6.5. Bridged Networking

With bridged networking, Oracle VM VirtualBox uses a device driver on your host system that filters data from your physical network adapter. This driver is therefore called a net filter driver. This enables Oracle VM VirtualBox to intercept data from the physical network and inject data into it, effectively creating a new network interface in software. When a guest is using such a new software interface, it looks to the host system as though the guest were physically connected to the interface using a network cable. The host can send data to the guest through that interface and receive data from it. This means that you can set up routing or bridging between the guest and the rest of your network.


Even though TAP interfaces are no longer necessary on Linux for bridged networking, you can still use TAP interfaces for certain advanced setups, since you can connect a VM to any host interface.

To enable bridged networking, open the Settings dialog of a virtual machine, go to the Network page and select Bridged Network in the drop-down list for the Attached To field. Select a host interface from the list at the bottom of the page, which contains the physical network interfaces of your systems. On a typical MacBook, for example, this will allow you to select between en1: AirPort, which is the wireless interface, and en0: Ethernet, which represents the interface with a network cable.


Bridging to a wireless interface is done differently from bridging to a wired interface, because most wireless adapters do not support promiscuous mode. All traffic has to use the MAC address of the host's wireless adapter, and therefore Oracle VM VirtualBox needs to replace the source MAC address in the Ethernet header of an outgoing packet to make sure the reply will be sent to the host interface. When Oracle VM VirtualBox sees an incoming packet with a destination IP address that belongs to one of the virtual machine adapters it replaces the destination MAC address in the Ethernet header with the VM adapter's MAC address and passes it on. Oracle VM VirtualBox examines ARP and DHCP packets in order to learn the IP addresses of virtual machines.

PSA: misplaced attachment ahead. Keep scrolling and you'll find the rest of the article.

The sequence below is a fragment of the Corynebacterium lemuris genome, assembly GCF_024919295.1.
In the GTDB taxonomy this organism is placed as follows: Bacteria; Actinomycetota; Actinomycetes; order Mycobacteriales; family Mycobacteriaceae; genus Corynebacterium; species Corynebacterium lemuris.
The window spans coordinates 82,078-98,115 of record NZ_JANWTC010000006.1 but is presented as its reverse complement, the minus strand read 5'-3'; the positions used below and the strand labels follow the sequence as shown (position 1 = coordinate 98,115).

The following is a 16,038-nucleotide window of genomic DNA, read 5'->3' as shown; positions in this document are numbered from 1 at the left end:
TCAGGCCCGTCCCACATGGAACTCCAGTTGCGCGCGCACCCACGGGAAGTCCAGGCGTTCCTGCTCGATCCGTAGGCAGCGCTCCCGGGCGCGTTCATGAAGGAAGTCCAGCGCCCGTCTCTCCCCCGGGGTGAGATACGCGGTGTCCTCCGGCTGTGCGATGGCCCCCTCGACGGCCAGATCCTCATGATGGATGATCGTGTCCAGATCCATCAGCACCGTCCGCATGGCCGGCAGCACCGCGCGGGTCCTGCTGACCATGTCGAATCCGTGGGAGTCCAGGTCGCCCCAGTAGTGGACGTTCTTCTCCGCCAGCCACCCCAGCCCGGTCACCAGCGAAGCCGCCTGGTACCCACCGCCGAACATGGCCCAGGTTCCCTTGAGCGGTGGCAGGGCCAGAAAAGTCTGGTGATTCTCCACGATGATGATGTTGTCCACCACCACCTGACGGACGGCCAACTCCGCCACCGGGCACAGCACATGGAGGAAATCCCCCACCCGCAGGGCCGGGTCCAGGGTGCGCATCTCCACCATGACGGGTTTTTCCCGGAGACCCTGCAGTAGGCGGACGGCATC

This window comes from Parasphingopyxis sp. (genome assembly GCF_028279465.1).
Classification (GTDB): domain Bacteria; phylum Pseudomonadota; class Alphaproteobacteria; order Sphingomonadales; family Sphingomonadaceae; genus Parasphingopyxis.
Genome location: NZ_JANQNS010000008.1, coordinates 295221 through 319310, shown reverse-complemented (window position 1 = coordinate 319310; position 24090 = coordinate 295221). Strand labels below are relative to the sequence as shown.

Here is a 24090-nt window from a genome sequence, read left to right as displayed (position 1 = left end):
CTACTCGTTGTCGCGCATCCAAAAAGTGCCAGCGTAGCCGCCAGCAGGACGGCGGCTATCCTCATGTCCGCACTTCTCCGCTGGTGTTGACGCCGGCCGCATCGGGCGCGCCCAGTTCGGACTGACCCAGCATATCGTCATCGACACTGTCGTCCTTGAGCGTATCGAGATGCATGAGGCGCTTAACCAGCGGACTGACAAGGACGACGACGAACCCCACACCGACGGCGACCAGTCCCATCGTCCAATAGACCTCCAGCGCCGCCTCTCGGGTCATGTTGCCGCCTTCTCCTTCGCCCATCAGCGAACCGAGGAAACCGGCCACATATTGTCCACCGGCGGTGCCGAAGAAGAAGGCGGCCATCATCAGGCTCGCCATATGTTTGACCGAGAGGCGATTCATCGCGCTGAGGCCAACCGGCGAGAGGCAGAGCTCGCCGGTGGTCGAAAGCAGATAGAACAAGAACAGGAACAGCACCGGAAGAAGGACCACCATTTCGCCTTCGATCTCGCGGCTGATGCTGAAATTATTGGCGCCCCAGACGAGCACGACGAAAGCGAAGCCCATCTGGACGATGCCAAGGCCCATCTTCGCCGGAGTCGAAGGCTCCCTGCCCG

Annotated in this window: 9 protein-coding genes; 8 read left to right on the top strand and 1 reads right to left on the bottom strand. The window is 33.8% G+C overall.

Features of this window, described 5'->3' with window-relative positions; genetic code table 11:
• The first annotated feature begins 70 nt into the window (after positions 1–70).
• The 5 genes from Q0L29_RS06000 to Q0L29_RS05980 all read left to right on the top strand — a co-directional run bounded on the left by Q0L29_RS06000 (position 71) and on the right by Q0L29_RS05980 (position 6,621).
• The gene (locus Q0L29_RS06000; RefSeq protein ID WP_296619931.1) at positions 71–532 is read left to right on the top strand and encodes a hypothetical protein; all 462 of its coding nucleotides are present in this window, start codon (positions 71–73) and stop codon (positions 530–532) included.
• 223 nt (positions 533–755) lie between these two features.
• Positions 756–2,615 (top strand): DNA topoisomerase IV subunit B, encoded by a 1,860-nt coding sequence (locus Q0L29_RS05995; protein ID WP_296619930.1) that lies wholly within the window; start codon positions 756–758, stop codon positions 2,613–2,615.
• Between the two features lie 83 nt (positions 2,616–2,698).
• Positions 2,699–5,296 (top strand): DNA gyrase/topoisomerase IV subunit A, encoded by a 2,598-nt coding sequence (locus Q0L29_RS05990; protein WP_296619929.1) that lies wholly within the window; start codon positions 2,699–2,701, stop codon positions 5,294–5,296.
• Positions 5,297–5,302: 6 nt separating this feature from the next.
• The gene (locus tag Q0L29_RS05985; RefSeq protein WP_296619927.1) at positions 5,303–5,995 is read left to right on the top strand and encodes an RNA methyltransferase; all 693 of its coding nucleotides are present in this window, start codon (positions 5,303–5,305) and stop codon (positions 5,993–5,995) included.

Depending on your host operating system, the following limitations apply:

  • Mac OS X hosts. Functionality is limited when using AirPort, the Mac's wireless networking system, for bridged networking. Currently, Oracle VM VirtualBox supports only IPv4 and IPv6 over AirPort. For other protocols, such as IPX, you must choose a wired interface.

  • Linux hosts. Functionality is limited when using wireless interfaces for bridged networking. Currently, Oracle VM VirtualBox supports only IPv4 and IPv6 over wireless. For other protocols, such as IPX, you must choose a wired interface.

    Also, setting the MTU to less than 1500 bytes on wired interfaces provided by the sky2 driver on the Marvell Yukon II EC Ultra Ethernet NIC is known to cause packet losses under certain conditions.

    Some adapters strip VLAN tags in hardware. This does not allow you to use VLAN trunking between VM and the external network with pre-2.6.27 Linux kernels, or with host operating systems other than Linux.

  • Oracle Solaris hosts. There is no support for using wireless interfaces. Filtering guest traffic using IPFilter is also not completely supported due to technical restrictions of the Oracle Solaris networking subsystem. These issues may be addressed in later releases of Oracle Solaris 11.

    On Oracle Solaris 11 hosts build 159 and above, it is possible to use Oracle Solaris Crossbow Virtual Network Interfaces (VNICs) directly with Oracle VM VirtualBox without any additional configuration other than each VNIC must be exclusive for every guest network interface.

    When using VLAN interfaces with Oracle VM VirtualBox, they must be named according to the PPA-hack naming scheme, such as e1000g513001. Otherwise, the guest may receive packets in an unexpected format.